Quality management system (QMS) is a formalized system that documents processes, procedures, and responsibilities for achieving quality policies and objectives. A QMS helps coordinate and direct an organization’s activities to meet customer and regulatory requirements and improve its effectiveness and efficiency on a continuous basis.
Eventually, best practices for controlling product and process outcomes were established and documented. These documented best practices turned into standard practices for quality management systems.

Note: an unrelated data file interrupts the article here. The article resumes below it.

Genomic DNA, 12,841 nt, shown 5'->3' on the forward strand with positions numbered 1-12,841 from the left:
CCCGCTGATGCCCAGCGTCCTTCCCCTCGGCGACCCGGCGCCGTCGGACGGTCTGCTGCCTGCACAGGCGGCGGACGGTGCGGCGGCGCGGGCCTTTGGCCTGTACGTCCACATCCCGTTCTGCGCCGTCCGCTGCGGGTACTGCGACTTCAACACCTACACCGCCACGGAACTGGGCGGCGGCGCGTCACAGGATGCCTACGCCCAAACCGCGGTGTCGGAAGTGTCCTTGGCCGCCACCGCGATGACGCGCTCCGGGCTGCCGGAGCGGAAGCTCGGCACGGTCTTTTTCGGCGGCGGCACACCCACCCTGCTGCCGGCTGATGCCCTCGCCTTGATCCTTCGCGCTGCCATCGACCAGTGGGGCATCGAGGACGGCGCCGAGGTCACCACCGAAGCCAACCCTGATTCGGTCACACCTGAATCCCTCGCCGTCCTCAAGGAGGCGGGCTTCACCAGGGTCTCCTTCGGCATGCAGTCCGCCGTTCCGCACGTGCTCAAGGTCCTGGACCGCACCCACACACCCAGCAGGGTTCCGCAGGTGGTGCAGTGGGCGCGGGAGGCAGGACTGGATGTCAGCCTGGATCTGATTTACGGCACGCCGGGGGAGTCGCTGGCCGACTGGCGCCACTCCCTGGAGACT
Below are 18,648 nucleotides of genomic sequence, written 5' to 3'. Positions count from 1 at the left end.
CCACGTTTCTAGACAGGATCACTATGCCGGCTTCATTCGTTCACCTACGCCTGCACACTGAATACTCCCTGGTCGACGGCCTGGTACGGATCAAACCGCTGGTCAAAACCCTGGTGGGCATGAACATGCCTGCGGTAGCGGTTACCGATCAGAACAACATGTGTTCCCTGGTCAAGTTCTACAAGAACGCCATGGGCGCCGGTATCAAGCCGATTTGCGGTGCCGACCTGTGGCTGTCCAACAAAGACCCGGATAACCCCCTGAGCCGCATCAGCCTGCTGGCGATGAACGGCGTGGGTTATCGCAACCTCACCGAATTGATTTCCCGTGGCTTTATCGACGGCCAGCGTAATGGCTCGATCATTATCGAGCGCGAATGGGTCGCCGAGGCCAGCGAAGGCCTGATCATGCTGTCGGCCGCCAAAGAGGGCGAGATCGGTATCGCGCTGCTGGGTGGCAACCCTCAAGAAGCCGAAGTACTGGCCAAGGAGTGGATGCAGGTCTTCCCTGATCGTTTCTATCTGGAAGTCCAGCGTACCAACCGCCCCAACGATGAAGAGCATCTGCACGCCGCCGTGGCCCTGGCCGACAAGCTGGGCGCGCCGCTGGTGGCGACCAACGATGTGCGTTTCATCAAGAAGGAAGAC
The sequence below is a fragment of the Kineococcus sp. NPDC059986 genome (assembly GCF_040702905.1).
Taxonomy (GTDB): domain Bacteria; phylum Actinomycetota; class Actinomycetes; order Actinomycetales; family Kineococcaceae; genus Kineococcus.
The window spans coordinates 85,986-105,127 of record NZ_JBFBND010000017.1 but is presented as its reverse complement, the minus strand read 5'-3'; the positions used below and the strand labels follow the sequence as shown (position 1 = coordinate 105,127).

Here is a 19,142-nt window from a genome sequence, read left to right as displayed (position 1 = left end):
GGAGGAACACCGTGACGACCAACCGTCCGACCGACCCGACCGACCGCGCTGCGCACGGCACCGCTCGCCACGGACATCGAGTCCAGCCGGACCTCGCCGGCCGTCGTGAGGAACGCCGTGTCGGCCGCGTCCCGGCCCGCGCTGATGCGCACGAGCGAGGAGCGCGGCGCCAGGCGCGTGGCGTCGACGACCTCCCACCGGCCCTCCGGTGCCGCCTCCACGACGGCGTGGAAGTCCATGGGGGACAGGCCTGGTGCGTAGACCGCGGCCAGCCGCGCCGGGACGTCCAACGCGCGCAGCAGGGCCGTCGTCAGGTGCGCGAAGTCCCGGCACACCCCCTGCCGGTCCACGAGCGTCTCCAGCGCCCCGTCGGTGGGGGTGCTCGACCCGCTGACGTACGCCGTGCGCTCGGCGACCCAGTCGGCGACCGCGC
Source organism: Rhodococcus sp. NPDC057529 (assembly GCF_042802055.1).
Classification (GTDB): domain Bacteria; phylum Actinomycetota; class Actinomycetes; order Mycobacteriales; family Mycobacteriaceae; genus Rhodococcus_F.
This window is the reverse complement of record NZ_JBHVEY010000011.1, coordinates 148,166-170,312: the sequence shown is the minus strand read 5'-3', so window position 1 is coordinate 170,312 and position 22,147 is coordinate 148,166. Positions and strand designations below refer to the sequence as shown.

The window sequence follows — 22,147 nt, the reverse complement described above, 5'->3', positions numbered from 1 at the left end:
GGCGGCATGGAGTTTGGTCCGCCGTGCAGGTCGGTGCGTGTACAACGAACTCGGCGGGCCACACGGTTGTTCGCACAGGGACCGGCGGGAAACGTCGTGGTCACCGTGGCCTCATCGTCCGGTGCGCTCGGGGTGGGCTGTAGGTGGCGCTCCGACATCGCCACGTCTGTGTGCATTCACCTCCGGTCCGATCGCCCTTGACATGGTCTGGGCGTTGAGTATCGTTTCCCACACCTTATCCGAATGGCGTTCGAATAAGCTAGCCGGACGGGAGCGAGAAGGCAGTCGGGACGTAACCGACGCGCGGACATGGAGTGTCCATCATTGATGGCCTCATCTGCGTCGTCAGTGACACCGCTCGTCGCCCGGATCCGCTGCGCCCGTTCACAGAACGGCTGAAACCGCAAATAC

Quality became increasingly important during World War II, for example, when bullets made in one state had to work with rifles made in another. The armed forces initially inspected virtually every unit of product. To simplify the process without sacrificing safety, the military began to use quality techniques of sampling for inspection, aided by the publication of military-specification standards and training courses in Walter Shewhart’s statistical process control techniques.
The importance of quality only grew after the war. The Japanese enjoyed a quality revolution, improving their reputation for shoddy exports by fully embracing the input of American thinkers like Joseph M. Juran and W. Edwards Deming and shifting focus from inspection to improving all organization processes through the people who used them. By the 1970s the U.S. industrial sectors such as electronics and automobiles had been broadsided by Japan’s high-quality competition.